Once the Buddhist practitioner-sociologist has demythologized and deconstructed his/her social word, indeed even the physical world (science is a social construction and a product of social processes), then it becomes possible to deconstruct the self. “There is no self” is a principle of Buddhism that is both true (as a Buddhist principle) and ‘not true’, depending on how one defines “self.” If one defines “self” as in the Upanishads, as “atman”, which is an everlasting, cosmic “self” or soul which becomes part of the great cosmic universal “Self” or Brahman, then it’s true, Buddha taught that this is a fallacy and that there is no eternal, cosmic “self” as such. If one limits the definition of “self” to Buddhist relative reality, there is no fixed essential self, but only a process, a social construction of self, a contingent self that is socially learned, shaped by culture and maintained in, at best, a fragmentary form through contact with its environment. Thich Nhat Hanh teaches that there is only “interbeing”, that “self” is a collection of everything that is “not self”, intertwined with it’s experienced world.
Here again, foundational Buddhism asks the practitioner to break down all the components of self, formation, conception, consciousness, etc. to see that there is no solid, autonomous self, but rather a set of psychic experiences that, in coordination, construct a sense of self that is then reinforced by interaction with the world. The Mahayana says that there simply is no self at all; everything is empty. The Vajrayana offers the possibility of replacing the self with a divine being, a deity, on the way to accomplishing the “supreme siddhi”, which is becoming a Buddha.
For myself, it becomes possible to understand that there is no self if I first deconstruct the social and phenomenal world that I experience. Once I deconstruct that world, then it becomes possible for me to deconstruct the self, which has been constructed in reference to that world, constructed as a means to relate with that world in an organized, logical and pragmatic way. The self is psychically and socially constructed in highly specific ways to comprehend and interact with the experienced world. This is what is generally thought of as “sanity,” i.e. one has a ‘self’ or consciousness that has a rational and effectively instrumental relationship to the world of experience. One can also construct aspects of self in opposition to the world of experience; it is nonetheless constructed in relation to those aspects of the world that one opposes. One constructs, or rather, accepts the social construction of, a self that is rationally capable of processing and interacting with that particular world of experience. If that world is deconstructed, then, by definition, the self is also deconstructed. As the world disappears, so the self disappears.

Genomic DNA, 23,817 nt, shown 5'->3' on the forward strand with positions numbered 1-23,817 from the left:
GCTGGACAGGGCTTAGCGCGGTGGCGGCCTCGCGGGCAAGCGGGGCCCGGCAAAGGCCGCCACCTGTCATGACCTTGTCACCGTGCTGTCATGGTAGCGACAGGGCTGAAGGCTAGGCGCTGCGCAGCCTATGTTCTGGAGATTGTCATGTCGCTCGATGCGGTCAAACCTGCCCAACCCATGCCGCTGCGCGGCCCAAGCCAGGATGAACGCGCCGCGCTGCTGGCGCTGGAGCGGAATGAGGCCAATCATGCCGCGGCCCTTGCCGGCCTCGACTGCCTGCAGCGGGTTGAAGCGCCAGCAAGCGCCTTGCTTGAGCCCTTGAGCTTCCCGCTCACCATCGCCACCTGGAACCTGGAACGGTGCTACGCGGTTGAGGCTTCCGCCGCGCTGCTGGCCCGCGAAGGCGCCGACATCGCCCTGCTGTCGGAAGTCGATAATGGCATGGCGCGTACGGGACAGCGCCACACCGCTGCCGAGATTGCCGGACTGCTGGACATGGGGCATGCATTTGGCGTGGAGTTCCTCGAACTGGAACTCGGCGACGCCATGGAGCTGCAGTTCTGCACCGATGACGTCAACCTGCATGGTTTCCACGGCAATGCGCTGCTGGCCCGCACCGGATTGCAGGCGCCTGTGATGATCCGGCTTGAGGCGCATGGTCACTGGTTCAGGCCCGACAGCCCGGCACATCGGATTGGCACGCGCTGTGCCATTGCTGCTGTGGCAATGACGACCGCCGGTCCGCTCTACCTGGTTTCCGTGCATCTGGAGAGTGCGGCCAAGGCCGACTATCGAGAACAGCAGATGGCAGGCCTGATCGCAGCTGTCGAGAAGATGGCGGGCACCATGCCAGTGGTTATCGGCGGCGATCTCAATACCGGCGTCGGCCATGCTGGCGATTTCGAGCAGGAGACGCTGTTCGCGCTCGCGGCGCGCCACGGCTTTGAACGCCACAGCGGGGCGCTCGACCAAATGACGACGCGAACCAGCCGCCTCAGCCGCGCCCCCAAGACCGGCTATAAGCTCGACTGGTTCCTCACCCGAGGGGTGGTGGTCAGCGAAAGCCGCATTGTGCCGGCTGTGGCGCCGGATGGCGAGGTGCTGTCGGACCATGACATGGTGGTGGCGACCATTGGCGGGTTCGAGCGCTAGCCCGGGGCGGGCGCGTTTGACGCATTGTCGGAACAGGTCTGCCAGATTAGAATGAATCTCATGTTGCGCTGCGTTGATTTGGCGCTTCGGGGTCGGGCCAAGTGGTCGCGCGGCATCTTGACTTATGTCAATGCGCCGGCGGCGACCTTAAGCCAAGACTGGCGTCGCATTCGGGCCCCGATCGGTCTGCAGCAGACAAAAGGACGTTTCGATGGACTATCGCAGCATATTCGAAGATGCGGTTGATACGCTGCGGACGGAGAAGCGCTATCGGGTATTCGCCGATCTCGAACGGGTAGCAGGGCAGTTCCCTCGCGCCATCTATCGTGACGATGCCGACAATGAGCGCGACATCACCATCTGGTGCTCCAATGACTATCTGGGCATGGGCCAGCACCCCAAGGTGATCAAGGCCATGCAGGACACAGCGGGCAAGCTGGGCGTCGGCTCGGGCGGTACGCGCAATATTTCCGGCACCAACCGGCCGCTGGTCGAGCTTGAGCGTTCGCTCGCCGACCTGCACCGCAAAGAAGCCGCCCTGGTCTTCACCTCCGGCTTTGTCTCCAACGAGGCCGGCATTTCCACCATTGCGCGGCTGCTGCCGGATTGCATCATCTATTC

So therefore, I accept the Buddhist truth of anatta or “no self”. But the question remains for me whether the acceptance of the truth of “no self” will actually help to relieve or end samsaric suffering. What does one do when one does not have an operational self that can effectively and instrumentally interact with the world? Does that indeed decrease or perhaps increase one’s suffering? Or does one need to go that far into total dissolution of the self, a condition which would be diagnosed by western psychology as “schizophrenia, disorganized type”? How does one interact with others in a wise and compassionate way? How does a “not self” relate to “others” at all, who would themselves be defined as “not self”? Can one accept that there is no self as true and yet still operate “as if”there is one, that is, in a state of pure contingency? Is the realization of a purely contingent self sufficient practice for attaining ultimate liberation? These are questions that remain for me at this point.